A century-old primary school in eastern China has divided its campus in two, Sixth Tone’s sister publication The Paper reported Friday: One side is for 800 children from migrant families, the other for 400 children whose parents own expensive apartments within the elite school district.
The decision to physically segregate the school in Suzhou, Jiangsu province, follows parents’ complaints of their children having to share precious educational resources with the new arrivals from lower-class households. These 800 students, most of whom are between the ages of 8 and 12, previously attended Lixin Primary School, a private school that catered chiefly to the children of migrant workers. But when Lixin’s land lease expired in June 2017, the school did not move or even try to find another site. Eventually, the land’s owner, a local education investment company, sued the school. In July 2018, a court sided with the plaintiff and ordered Lixin to leave the premises.
The students, meanwhile, had to continue their schooling somewhere — China’s compulsory education period extends through ninth grade — and so the Gusu District culture and education committee reassigned the children to Qinxi Experimental Primary School. Founded in 1906, Qinxi was shut down in 2008 but reopened at a new site years later, in 2016. It so happened that Qinxi was the closest school to Lixin with enough space to accommodate so many additional students.
But these students’ free entry into the public school system — which would otherwise have been off-limits to them because their parents don’t hold local household registration documents — has caused problems. Beginning Aug. 20, news that migrant children would study on Qinxi’s campus began circulating among the parents of currently enrolled students via online chat groups, prompting vocal opposition.
The barrier separating the Lixin and Qinxi sides of the school in Suzhou, Jiangsu province, August 2018. Courtesy of a parent
In China, children are assigned to public schools based on the proximity of their family’s home. But over-eager parents hoping to secure spots for their children at elite public schools have shown a tendency to snatch up properties — even uninhabitable spaces — in desirable school districts, driving up property prices and prompting officials in major cities like Beijing to introduce stricter homebuying policies.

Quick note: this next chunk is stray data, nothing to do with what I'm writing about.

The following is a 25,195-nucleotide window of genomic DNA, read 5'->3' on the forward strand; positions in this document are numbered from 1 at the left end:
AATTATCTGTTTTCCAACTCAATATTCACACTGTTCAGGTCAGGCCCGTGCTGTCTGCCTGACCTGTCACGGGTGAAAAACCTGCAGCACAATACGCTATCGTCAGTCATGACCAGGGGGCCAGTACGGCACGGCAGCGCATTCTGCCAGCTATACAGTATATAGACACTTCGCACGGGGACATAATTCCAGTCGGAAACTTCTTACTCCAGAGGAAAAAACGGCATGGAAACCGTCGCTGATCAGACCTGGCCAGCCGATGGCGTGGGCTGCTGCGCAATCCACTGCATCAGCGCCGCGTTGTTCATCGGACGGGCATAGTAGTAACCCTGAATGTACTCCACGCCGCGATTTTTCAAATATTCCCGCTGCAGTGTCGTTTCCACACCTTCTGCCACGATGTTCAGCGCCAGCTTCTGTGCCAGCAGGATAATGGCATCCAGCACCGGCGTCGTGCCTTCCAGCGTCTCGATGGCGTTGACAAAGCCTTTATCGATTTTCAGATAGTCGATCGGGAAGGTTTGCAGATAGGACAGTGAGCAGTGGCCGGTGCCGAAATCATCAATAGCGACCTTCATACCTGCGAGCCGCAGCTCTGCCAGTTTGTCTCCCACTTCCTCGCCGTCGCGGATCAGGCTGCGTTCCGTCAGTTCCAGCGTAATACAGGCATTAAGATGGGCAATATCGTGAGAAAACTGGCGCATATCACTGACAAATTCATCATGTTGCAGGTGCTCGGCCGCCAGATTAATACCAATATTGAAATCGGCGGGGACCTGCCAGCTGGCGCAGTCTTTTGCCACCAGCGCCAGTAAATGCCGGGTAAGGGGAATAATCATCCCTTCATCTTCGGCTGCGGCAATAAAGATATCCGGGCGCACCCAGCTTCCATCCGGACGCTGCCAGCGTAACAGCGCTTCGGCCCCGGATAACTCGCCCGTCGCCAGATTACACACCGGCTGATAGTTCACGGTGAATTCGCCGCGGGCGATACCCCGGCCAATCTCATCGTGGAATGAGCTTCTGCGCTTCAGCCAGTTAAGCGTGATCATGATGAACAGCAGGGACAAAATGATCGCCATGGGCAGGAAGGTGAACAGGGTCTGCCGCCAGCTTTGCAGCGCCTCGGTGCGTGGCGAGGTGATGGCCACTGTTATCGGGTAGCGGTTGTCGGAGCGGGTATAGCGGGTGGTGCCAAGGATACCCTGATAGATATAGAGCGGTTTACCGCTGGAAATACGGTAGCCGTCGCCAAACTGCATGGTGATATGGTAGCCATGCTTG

In this case, many of the affluent couples who purchased real estate within the Qinxi school district — where the average home sells for 30,000 yuan ($4,400) per square meter, according to parents interviewed by The Paper — feel cheated at having to share their school with migrant children.
“During [Qinxi’s] enrollment process, the school required both the property ownership certificate and household registration. We appreciated the strict enrollment requirements, as we believed they would provide a better academic opportunity for our child,” the 34-year-old mother of a Qinxi student told Sixth Tone. “But now, they’re letting unqualified students in. If we had known earlier that this would happen, we would never have chosen Qinxi.” The woman refused to give her name, fearing negative repercussions for her child.
Many Qinxi parents have voiced similar grievances. Another mother, surnamed Liu, told The Paper that she couldn’t believe the school “broke the rules” to take in hundreds of migrant children living 5 kilometers away. “It’s unfair to us and the other parents [who purchased homes in this school district],” she said.
The school has promised to set up high barriers to keep the campus segregated, and even assured parents that the students will use communal facilities, such as the playground, at different times.
Since last week, the case has attracted wide attention online, with many netizens criticizing the Qinxi parents for socioeconomic discrimination. “A household registration became a Berlin Wall for segregating different classes,” wrote one user on microblogging platform Weibo. Others online, meanwhile, sympathized with the Qinxi parents’ indignation. “They spent two generations’ savings to purchase a school district apartment to get [their kid] into a reputable school legitimately,” wrote another Weibo user. “But in the end, they found that others were admitted to the same school without any restrictions. How could they feel this was fair?”
Jiang Lijun, Qinxi’s principal, told The Paper that by enrolling the 800 migrant children, the school aimed to “guarantee all the students’ rights to an education,” and that she hoped the parents of current students would understand and support the decision.
Editor: David Paulk.
(Header image: Students attend class at a primary school for children of migrant workers in Quanzhou, Fujian province, Sept. 5, 2013. VCG)